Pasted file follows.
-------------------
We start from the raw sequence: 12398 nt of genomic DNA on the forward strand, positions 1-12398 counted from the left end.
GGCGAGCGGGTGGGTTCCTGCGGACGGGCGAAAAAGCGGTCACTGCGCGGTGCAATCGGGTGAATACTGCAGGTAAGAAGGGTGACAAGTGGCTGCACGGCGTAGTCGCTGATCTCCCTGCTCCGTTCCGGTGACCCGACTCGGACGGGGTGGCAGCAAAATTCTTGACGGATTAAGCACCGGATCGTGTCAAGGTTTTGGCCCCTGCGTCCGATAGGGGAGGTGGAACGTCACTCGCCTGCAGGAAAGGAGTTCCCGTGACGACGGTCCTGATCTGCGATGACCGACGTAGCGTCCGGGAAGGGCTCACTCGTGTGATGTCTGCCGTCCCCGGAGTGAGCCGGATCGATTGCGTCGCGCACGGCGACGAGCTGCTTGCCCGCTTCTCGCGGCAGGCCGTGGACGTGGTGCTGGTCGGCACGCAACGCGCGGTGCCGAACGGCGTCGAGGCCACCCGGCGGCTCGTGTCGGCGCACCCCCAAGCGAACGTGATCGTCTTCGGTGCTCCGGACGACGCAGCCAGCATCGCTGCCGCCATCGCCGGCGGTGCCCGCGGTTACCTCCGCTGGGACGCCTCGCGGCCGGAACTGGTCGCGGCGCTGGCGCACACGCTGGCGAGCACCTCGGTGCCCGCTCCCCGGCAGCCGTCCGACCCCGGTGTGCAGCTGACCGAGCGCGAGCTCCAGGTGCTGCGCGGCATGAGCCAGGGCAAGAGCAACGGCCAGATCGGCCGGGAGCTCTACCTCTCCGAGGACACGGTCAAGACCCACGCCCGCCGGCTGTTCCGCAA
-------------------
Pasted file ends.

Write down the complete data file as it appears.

We start from the raw sequence: 12398 nt of genomic DNA on the forward strand, positions 1-12398 counted from the left end.
GGCGAGCGGGTGGGTTCCTGCGGACGGGCGAAAAAGCGGTCACTGCGCGGTGCAATCGGGTGAATACTGCAGGTAAGAAGGGTGACAAGTGGCTGCACGGCGTAGTCGCTGATCTCCCTGCTCCGTTCCGGTGACCCGACTCGGACGGGGTGGCAGCAAAATTCTTGACGGATTAAGCACCGGATCGTGTCAAGGTTTTGGCCCCTGCGTCCGATAGGGGAGGTGGAACGTCACTCGCCTGCAGGAAAGGAGTTCCCGTGACGACGGTCCTGATCTGCGATGACCGACGTAGCGTCCGGGAAGGGCTCACTCGTGTGATGTCTGCCGTCCCCGGAGTGAGCCGGATCGATTGCGTCGCGCACGGCGACGAGCTGCTTGCCCGCTTCTCGCGGCAGGCCGTGGACGTGGTGCTGGTCGGCACGCAACGCGCGGTGCCGAACGGCGTCGAGGCCACCCGGCGGCTCGTGTCGGCGCACCCCCAAGCGAACGTGATCGTCTTCGGTGCTCCGGACGACGCAGCCAGCATCGCTGCCGCCATCGCCGGCGGTGCCCGCGGTTACCTCCGCTGGGACGCCTCGCGGCCGGAACTGGTCGCGGCGCTGGCGCACACGCTGGCGAGCACCTCGGTGCCCGCTCCCCGGCAGCCGTCCGACCCCGGTGTGCAGCTGACCGAGCGCGAGCTCCAGGTGCTGCGCGGCATGAGCCAGGGCAAGAGCAACGGCCAGATCGGCCGGGAGCTCTACCTCTCCGAGGACACGGTCAAGACCCACGCCCGCCGGCTGTTCCGCAA